The BBC Trust has rejected a complaint that Stephen Fry “trivialised” child abuse during an episode of QI in which he recited a limerick about a chaplain’s desire for a choir boy.
A report by the BBC Trust's Editorial Standards Committee (ESC) said the broadcast was “at the margins of acceptability” but had not breached editorial guidelines.
During the episode, Fry recited the lines: “There was a young chaplain from King's / Who talked about God and such things / But his real desire / Was a boy in the choir / With a bottom like jelly on springs.”
The ESC report said a woman complained because “she felt that the BBC showed a lack of understanding of what the limerick implied. The complainant said that the limerick trivialised the subject of paedophilia.”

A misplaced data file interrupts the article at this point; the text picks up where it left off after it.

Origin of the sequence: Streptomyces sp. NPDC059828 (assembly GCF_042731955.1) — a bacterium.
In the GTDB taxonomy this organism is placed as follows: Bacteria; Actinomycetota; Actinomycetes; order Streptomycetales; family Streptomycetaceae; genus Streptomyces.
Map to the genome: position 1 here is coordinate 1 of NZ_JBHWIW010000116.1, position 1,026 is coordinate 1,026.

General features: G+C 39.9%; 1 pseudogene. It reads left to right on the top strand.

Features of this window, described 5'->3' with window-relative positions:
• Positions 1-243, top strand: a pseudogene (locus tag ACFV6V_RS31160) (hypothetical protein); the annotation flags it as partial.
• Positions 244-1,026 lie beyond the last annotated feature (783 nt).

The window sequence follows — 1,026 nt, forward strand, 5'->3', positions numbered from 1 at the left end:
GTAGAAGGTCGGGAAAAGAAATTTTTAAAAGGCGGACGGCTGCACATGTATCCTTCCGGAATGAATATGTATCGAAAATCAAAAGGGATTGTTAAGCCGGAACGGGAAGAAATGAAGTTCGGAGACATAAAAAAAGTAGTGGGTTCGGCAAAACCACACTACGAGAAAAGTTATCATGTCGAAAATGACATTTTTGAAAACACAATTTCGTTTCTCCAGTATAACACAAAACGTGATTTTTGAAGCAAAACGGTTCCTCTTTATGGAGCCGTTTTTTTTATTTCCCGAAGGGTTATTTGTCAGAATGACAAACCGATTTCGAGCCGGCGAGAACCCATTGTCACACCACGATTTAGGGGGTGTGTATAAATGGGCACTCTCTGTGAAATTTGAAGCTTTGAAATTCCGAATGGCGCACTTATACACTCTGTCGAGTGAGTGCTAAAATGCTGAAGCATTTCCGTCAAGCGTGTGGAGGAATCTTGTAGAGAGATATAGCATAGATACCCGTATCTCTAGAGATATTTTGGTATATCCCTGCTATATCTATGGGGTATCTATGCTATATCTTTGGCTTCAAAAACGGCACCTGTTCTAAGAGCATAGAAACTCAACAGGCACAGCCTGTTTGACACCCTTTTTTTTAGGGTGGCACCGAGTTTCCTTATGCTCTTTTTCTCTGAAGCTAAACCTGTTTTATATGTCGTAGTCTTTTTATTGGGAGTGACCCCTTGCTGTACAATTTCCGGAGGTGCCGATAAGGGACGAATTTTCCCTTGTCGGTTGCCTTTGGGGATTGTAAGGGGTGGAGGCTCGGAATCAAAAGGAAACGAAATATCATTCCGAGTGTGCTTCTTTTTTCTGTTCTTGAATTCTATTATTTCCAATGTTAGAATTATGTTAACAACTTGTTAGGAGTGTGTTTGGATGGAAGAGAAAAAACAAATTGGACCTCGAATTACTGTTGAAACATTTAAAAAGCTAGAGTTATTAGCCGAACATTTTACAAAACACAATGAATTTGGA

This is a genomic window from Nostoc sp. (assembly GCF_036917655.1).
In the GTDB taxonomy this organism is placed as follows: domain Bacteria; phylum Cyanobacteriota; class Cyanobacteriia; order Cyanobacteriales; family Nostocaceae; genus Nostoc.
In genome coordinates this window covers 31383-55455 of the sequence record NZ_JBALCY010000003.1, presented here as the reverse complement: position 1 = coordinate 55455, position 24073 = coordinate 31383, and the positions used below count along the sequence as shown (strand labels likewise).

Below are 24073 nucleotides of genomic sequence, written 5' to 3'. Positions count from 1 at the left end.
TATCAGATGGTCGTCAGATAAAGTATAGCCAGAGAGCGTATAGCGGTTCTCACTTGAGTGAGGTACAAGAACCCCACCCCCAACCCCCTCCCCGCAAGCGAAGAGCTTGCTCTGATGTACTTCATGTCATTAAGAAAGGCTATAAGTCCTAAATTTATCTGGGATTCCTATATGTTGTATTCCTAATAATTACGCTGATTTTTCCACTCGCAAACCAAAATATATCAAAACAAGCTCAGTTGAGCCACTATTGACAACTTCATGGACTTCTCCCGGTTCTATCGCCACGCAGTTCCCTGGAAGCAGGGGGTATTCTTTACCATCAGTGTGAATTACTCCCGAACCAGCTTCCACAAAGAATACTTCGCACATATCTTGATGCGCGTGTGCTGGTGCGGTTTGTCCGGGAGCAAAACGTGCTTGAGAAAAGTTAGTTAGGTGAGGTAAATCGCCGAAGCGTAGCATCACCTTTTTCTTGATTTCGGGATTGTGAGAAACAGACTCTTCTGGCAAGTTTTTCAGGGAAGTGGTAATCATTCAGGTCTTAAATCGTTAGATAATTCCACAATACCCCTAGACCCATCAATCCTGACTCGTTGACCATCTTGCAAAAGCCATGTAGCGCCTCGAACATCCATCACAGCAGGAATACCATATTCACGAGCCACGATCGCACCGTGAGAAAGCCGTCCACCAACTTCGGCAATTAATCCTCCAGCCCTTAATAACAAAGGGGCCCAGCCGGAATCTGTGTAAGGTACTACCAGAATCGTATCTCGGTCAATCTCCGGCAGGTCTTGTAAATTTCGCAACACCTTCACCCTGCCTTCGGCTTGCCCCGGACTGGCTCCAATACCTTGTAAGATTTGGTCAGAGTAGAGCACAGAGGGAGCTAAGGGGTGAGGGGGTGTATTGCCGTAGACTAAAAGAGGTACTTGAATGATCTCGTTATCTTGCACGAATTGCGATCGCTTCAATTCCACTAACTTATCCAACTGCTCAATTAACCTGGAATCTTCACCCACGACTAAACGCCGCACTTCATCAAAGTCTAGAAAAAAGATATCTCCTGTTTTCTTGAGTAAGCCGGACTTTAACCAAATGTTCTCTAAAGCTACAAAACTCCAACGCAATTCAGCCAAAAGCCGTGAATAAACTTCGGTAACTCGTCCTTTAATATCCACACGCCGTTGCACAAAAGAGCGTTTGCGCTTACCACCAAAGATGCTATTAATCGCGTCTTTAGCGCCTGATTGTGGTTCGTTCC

The episode of QI, broadcast on BBC Two on 11 January, was followed by a Newsnight edition focusing on the Jimmy Savile scandal.
The committee said: “The likelihood of causing offence was, we acknowledge, increased by the news agenda on the day of broadcast. However, the comparisons that can be drawn between the scenario described in the limerick and the nature and extent of the abuse perpetrated by Jimmy Savile are, in our view, limited.”
It also pointed out there was a gap of almost three minutes between Fry's performance and the start of the current affairs show and that “the object of the humour was the hypocrisy of a chaplain, and not the act of paedophilia”.
The committee also said the decision to broadcast the verse was “finely balanced” but “most viewers would not consider the limerick's content strong enough to find a resonance in the Newsnight report”.